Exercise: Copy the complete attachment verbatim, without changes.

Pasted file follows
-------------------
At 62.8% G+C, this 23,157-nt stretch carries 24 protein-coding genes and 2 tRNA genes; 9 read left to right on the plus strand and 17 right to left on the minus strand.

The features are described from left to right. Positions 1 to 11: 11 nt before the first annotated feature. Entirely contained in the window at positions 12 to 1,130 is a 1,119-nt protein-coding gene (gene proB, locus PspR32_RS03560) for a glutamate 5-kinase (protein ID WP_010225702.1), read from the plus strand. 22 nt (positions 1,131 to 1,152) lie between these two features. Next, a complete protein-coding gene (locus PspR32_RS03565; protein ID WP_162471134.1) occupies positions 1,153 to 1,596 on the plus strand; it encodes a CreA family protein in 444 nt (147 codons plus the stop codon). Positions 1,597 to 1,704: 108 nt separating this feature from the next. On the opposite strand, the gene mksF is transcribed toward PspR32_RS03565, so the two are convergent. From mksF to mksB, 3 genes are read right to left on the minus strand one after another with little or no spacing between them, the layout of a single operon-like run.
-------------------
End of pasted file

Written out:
At 62.8% G+C, this 23,157-nt stretch carries 24 protein-coding genes and 2 tRNA genes; 9 read left to right on the plus strand and 17 right to left on the minus strand.

The features are described from left to right. Positions 1 to 11: 11 nt before the first annotated feature. Entirely contained in the window at positions 12 to 1,130 is a 1,119-nt protein-coding gene (gene proB, locus PspR32_RS03560) for a glutamate 5-kinase (protein ID WP_010225702.1), read from the plus strand. 22 nt (positions 1,131 to 1,152) lie between these two features. Next, a complete protein-coding gene (locus PspR32_RS03565; protein ID WP_162471134.1) occupies positions 1,153 to 1,596 on the plus strand; it encodes a CreA family protein in 444 nt (147 codons plus the stop codon). Positions 1,597 to 1,704: 108 nt separating this feature from the next. On the opposite strand, the gene mksF is transcribed toward PspR32_RS03565, so the two are convergent. From mksF to mksB, 3 genes are read right to left on the minus strand one after another with little or no spacing between them, the layout of a single operon-like run.